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Which Industries Pollute the Most?

Mary McMahon
Updated May 16, 2024
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Almost all industries generate some level of pollution, either directly or indirectly, but some industries are particularly famous for the high levels of pollution which they generate. Because pollution standards and statistics are different around the world, it is difficult to pin down the top polluters worldwide, but it is possible to compile a list of likely suspects. Many of these industries have been targeted through government and citizen initiatives and asked to clean up their act.

Several different kinds of pollution can be generated by various industries. Many people think of air pollution when they hear the world “pollute.” Air pollution involves the release of chemicals and particulates into the air, and it can cause problems varying from difficulty breathing to contamination of crops. Water pollution involves the release of pollutants into the water, while soil pollution occurs when pollutants penetrate the soil.

Chemical manufacturing generates a great deal of pollution. Fertilizer companies, the pharmaceutical industry, and companies which manufacture pesticides all pollute copiously around the world. In addition to generating pollution at their factories, many of these industries cause indirect pollution when their products are not managed safely, as for example when people flush antibiotics, or when fertilizer runoff enters a waterway.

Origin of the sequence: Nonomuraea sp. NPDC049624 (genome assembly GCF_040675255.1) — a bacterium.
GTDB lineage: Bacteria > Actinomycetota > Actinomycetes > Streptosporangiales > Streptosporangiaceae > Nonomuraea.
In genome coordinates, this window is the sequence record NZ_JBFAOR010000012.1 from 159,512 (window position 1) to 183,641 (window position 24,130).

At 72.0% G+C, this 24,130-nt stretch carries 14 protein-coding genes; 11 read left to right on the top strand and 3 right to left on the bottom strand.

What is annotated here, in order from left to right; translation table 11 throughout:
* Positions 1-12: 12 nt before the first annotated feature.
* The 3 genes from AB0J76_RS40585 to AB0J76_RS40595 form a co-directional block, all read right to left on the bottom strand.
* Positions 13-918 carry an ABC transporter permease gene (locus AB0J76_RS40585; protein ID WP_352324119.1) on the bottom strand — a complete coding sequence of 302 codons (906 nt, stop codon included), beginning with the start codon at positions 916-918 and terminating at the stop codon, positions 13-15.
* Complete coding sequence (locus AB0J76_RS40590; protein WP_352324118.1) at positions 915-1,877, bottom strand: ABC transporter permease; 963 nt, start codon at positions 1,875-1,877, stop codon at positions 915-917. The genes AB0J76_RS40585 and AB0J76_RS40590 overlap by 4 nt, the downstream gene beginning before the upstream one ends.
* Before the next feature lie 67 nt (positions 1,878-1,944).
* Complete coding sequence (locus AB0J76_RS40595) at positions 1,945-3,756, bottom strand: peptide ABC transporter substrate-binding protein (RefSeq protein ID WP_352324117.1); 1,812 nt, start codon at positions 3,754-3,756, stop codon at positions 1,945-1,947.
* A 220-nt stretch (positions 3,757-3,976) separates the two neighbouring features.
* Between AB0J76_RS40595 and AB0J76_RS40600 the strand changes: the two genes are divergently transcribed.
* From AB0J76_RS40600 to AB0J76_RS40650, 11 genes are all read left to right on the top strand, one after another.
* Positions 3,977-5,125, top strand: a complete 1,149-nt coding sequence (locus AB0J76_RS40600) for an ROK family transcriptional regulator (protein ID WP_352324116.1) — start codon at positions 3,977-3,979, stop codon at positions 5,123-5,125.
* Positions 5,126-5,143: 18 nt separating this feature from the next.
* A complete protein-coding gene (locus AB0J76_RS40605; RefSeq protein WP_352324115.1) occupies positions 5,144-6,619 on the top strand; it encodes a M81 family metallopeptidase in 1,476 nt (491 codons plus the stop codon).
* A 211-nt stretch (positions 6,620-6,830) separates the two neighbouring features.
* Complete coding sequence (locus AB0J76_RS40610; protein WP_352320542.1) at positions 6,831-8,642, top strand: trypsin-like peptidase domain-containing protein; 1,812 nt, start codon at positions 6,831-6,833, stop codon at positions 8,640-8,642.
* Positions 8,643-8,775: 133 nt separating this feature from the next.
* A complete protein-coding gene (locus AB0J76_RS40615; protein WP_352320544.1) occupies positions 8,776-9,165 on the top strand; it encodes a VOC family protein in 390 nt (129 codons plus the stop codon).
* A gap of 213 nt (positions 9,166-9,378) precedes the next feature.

The manufacturing and processing of metals, cement, and paper is also a major culprit in global pollution. These industries pollute both the air and water in many regions of the world, and they cause environmental degradation by logging and mining. Mining can cause additional pollution issues, as harsh chemicals are often used to process materials at mines, and these chemicals often wind up in the environment.

Oil refining is another major source of pollution, and industries which rely on fossil fuel also pollute, including coal fired power plants, airlines, and the automobile industry. Some consumer goods such as leather and sugar are associated with high levels of pollution due to the way in which they are processed and manufactured. The construction and waste management industries generate a number of pollutants as well, ranging from particulates at construction sites to biohazards released into the air and water at waste management facilities.

So-called “factory farming” has also been fingered as an industry which is known to pollute. Farm animals generate a great deal of methane, especially when they are raised in high volume, and their excretions are also a potential source of pollution. When containment facilities for manure burst or fail, pollutants can be released on a large scale into the surrounding environment.

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Mary McMahon
By Mary McMahon

Ever since she began contributing to the site several years ago, Mary has embraced the exciting challenge of being a SmartCapitalMind researcher and writer. Mary has a liberal arts degree from Goddard College and spends her free time reading, cooking, and exploring the great outdoors.

Discussion Comments
By Shfire — On Mar 29, 2012

We have designed billions of inventions to assist our living but with no consideration of their effects on nature. Even though we know there is an effect, we still insist in marketing it for some personal reason.

If we look at a simple invention, like a bulb, the engineers spend a lot of time thinking how to make it brighter, and use less power, and how to sell more units as a marketing strategy, etc. But we hardly have seen an invention has an environmental friendly disposal plan or design included in it.

We are not trained in a science to invent something with taking into consideration how the invention will be disposed of at the end of its use. Check the user's manuals of products; there’s nothing on a disposal plan. Thus the waste management and pollution will always be an issue.